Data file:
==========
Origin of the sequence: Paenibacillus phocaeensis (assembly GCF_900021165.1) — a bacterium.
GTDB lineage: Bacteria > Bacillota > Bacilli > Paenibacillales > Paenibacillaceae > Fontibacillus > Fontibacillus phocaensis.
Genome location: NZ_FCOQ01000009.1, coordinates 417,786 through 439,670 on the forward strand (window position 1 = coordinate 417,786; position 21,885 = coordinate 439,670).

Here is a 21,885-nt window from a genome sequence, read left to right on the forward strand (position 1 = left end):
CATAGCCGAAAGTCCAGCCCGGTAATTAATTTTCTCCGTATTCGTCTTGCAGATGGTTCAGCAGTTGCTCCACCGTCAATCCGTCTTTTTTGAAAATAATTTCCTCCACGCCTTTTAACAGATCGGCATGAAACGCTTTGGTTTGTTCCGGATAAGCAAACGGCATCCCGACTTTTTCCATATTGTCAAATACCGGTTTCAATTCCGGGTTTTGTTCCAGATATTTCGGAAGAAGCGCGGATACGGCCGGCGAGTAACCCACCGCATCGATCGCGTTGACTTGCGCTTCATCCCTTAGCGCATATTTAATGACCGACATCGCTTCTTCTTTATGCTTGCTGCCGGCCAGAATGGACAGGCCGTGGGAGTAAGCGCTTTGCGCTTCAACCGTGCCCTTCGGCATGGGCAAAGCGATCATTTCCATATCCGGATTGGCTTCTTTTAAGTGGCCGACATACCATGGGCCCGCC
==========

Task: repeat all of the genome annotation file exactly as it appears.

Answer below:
Origin of the sequence: Paenibacillus phocaeensis (assembly GCF_900021165.1) — a bacterium.
GTDB lineage: Bacteria > Bacillota > Bacilli > Paenibacillales > Paenibacillaceae > Fontibacillus > Fontibacillus phocaensis.
Genome location: NZ_FCOQ01000009.1, coordinates 417,786 through 439,670 on the forward strand (window position 1 = coordinate 417,786; position 21,885 = coordinate 439,670).

Here is a 21,885-nt window from a genome sequence, read left to right on the forward strand (position 1 = left end):
CATAGCCGAAAGTCCAGCCCGGTAATTAATTTTCTCCGTATTCGTCTTGCAGATGGTTCAGCAGTTGCTCCACCGTCAATCCGTCTTTTTTGAAAATAATTTCCTCCACGCCTTTTAACAGATCGGCATGAAACGCTTTGGTTTGTTCCGGATAAGCAAACGGCATCCCGACTTTTTCCATATTGTCAAATACCGGTTTCAATTCCGGGTTTTGTTCCAGATATTTCGGAAGAAGCGCGGATACGGCCGGCGAGTAACCCACCGCATCGATCGCGTTGACTTGCGCTTCATCCCTTAGCGCATATTTAATGACCGACATCGCTTCTTCTTTATGCTTGCTGCCGGCCAGAATGGACAGGCCGTGGGAGTAAGCGCTTTGCGCTTCAACCGTGCCCTTCGGCATGGGCAAAGCGATCATTTCCATATCCGGATTGGCTTCTTTTAAGTGGCCGACATACCATGGGCCCGCC